computer architecture – What is the maximum memory address space that microprocessor can access directly if a 16-bit memory module is interfaced with a 32-bit microprocessor?

The Complete question is as follows :

Consider a single-address 32-bit microprocessor with 32-bit address bus and 32-bit data bus. Its
instructions composed of 1-byte opcode and 3-byte operand address.
What is the maximum memory address space that the microprocessor can access directly if a 16-bit memory module is interfaced with the microprocessor ?

I am confused as microprocessor is having 32-bit address bus and the memory module has 16-bit address lines. So, according to me total memory size of the memory module would be 2^16. But I don’t understand what will be the maximum memory space that can be accessed by microprocessor.

I have thought that if 16 address lines of microprocessor is connected to the 16 address lines of the memory module then we will have remaining 16 lines of microprocessor.

Any idea or knowledge regarding this would be helpful to let me think of its solution.

How to upgrade from Ubuntu 14.04 (32-bit) to latest Ubuntu Budgie (64-bit)?

Ubuntu 14.04 (32-bit) is installed on my laptop along with Windows 7. I have barely used Ubuntu, but I’m on it now since Windows is troubling me.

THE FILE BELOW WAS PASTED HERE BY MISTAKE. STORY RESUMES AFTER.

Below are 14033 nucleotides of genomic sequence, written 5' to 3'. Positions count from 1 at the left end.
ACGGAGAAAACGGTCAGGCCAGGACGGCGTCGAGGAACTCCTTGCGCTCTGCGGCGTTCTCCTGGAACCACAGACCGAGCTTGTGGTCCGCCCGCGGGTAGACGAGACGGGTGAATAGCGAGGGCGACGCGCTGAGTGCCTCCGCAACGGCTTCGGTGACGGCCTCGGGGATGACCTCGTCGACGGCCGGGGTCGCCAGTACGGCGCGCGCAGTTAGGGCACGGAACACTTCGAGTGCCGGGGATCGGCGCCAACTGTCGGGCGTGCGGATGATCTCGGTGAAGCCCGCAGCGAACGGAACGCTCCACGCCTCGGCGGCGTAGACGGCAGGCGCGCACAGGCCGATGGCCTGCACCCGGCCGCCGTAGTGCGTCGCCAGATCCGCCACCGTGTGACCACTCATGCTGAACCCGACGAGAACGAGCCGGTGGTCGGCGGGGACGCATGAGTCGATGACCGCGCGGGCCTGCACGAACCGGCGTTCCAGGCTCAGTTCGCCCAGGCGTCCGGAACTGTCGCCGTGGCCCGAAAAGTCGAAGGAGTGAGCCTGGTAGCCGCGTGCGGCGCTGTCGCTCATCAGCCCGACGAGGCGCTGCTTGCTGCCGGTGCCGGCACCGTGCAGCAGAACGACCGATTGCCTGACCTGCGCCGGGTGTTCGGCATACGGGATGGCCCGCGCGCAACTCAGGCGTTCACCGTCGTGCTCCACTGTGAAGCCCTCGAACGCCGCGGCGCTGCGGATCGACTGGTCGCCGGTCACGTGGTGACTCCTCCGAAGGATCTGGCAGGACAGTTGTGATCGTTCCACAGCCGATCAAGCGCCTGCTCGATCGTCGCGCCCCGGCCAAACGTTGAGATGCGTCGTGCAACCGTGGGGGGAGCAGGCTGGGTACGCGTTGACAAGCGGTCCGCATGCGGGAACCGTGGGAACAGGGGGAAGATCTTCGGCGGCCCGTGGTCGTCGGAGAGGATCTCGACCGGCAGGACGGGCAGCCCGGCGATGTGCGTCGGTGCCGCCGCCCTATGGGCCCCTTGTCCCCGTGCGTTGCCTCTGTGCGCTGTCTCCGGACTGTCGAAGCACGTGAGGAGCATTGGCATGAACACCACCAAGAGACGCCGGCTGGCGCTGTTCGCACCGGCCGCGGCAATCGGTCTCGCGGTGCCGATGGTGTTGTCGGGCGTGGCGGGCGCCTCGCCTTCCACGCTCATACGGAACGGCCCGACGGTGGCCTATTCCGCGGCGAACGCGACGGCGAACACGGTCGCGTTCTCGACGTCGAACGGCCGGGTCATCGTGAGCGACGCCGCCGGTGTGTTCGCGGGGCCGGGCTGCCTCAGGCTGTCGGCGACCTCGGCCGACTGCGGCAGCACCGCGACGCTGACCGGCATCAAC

I was looking for a Ubuntu flavour that is light-weight, and I found Ubuntu Budgie, which is also pretty sweet looking, hence I opted it.

I’d be highly grateful to you, shall you could give me exact steps on how I can update to the latest version of Ubuntu Budgie (64-bit version.)

Please let me know if I need to update Ubuntu 14.04 as well.


-When I was trying to update the OS using Software Updater, I would get the error, “Requires installing from untrusted sources.” And I’d have two options, “Settings…” (which leads to the Software Updater) and “Close”.

Related Queries:

-Does all the flavours of Ubuntu require the ‘original’ Ubuntu to be installed, or they are stand-alone operating systems?

-I need an operating system which is ligh-weight and can run most Windows softwares. Is Ubuntu Budgie a good pick or should I go for something else?

Memory: 3.9 GiB

Processor: Intel Core i3-2350M @ 2.30GHz x 4

Graphics: Gallium 0.4 on NVD9

OS type: 32 bit

Disk: 47.3 GB

Launch 32-bit OpenGL application in WINE on ubuntu 20.04 with NVIDIA

How can I make 32-bit OpenGL apps work on 20.04 with nvidia 460.

ii  libnvidia-gl-460:i386                         460.39-0ubuntu0.20.04.1
   i386         NVIDIA OpenGL/GLX/EGL/GLES GLVND libraries and Vulkan ICD

Is installed. Do I need anything else, or maybe it is no longer possible to run 32-bit OpenGL apps without software emulation on NVIDIA?

But software rendering will not work either, because there is on 32-bit version of osmesa to be installed. Ie

$ wine ssmaze.scr /s
0009:err:dib:init_opengl Failed to load OSMesa: cannot open shared object file: No such file or directory

16.04 – What is the minimum space needed for Ubuntu 16.04LTS 32bit? Do I need a linux swap also?

I am severely limited on my main hdd, as /dev/sda1 (windows 7) is 59.51gib with a 2gib linux swap, and a 13gib /dev/sda2 ext4 where I had an installation of Arch 32. Is it possible install Ubuntu 16.04lts 32 in same partition?
Do I still need the 2g swap to run Ubuntu? Thanks David

rendering – 16bit triangle lists vs 32bit triangle strips